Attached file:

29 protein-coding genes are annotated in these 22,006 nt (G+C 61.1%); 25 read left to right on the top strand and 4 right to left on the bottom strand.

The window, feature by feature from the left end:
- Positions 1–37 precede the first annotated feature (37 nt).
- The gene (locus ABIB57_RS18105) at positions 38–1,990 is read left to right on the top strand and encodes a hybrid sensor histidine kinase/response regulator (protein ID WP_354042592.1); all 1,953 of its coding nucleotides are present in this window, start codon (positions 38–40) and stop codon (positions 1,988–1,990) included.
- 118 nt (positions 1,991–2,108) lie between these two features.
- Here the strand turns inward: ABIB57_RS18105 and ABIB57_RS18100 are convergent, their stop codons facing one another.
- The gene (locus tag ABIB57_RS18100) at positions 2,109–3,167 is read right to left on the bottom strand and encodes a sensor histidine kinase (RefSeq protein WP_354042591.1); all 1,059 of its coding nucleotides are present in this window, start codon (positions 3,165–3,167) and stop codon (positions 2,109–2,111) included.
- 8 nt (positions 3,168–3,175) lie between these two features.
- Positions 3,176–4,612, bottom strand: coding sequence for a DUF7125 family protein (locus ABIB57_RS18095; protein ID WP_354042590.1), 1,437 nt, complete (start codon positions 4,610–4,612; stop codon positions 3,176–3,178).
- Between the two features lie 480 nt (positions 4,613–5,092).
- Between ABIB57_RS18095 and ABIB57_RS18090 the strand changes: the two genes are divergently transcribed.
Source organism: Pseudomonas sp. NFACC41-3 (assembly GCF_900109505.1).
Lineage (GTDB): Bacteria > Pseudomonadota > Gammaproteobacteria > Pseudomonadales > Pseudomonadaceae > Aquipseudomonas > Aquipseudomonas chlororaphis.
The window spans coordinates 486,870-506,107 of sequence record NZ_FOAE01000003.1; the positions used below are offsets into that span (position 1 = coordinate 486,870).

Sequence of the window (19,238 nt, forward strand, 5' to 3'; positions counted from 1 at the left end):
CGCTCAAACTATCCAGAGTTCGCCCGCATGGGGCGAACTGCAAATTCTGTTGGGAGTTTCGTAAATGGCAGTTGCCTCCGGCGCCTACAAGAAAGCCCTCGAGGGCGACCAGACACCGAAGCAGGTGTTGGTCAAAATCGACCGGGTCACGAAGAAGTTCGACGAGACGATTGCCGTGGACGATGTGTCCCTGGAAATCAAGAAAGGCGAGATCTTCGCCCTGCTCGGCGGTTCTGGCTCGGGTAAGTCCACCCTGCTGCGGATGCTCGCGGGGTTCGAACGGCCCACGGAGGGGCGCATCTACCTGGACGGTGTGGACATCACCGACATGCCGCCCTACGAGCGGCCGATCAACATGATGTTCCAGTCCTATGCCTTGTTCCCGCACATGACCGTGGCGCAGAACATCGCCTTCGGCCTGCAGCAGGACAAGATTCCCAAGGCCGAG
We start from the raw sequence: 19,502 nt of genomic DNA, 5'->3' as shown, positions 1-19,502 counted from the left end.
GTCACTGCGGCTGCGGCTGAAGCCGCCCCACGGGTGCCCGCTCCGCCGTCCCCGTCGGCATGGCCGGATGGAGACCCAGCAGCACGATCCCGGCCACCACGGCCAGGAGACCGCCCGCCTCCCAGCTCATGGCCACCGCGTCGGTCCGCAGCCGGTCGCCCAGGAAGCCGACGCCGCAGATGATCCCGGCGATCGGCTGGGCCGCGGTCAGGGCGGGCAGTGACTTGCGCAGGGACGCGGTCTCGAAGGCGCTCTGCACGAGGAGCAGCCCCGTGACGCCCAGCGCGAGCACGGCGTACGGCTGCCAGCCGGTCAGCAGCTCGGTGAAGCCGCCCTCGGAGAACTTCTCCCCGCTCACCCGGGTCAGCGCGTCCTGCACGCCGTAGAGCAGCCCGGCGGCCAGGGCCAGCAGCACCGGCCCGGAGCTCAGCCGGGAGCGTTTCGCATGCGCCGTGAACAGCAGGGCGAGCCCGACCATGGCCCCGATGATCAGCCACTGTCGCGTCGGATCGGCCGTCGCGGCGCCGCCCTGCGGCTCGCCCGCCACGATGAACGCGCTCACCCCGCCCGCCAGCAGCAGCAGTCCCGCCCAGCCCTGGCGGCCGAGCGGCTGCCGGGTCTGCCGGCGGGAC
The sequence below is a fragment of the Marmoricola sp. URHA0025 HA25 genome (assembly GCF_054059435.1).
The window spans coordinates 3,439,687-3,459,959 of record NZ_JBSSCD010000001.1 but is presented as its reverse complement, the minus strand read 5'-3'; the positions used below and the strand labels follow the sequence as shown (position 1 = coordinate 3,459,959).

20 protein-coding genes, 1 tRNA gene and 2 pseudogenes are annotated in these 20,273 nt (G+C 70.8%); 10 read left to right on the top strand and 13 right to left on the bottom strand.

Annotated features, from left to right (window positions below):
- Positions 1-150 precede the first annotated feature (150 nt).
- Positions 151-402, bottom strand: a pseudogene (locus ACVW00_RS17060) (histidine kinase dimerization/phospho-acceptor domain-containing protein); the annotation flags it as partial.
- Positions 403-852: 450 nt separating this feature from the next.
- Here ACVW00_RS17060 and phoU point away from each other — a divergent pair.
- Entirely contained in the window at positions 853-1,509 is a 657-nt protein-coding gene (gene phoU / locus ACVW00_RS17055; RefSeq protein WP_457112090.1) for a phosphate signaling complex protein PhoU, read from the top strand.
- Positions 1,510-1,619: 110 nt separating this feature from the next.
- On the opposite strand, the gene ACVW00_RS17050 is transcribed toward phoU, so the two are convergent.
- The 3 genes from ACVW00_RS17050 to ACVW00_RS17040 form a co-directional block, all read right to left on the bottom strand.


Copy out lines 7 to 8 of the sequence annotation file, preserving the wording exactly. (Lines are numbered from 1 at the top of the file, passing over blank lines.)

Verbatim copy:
- The gene (locus tag ABIB57_RS18100) at positions 2,109–3,167 is read right to left on the bottom strand and encodes a sensor histidine kinase (RefSeq protein WP_354042591.1); all 1,059 of its coding nucleotides are present in this window, start codon (positions 3,165–3,167) and stop codon (positions 2,109–2,111) included.
- 8 nt (positions 3,168–3,175) lie between these two features.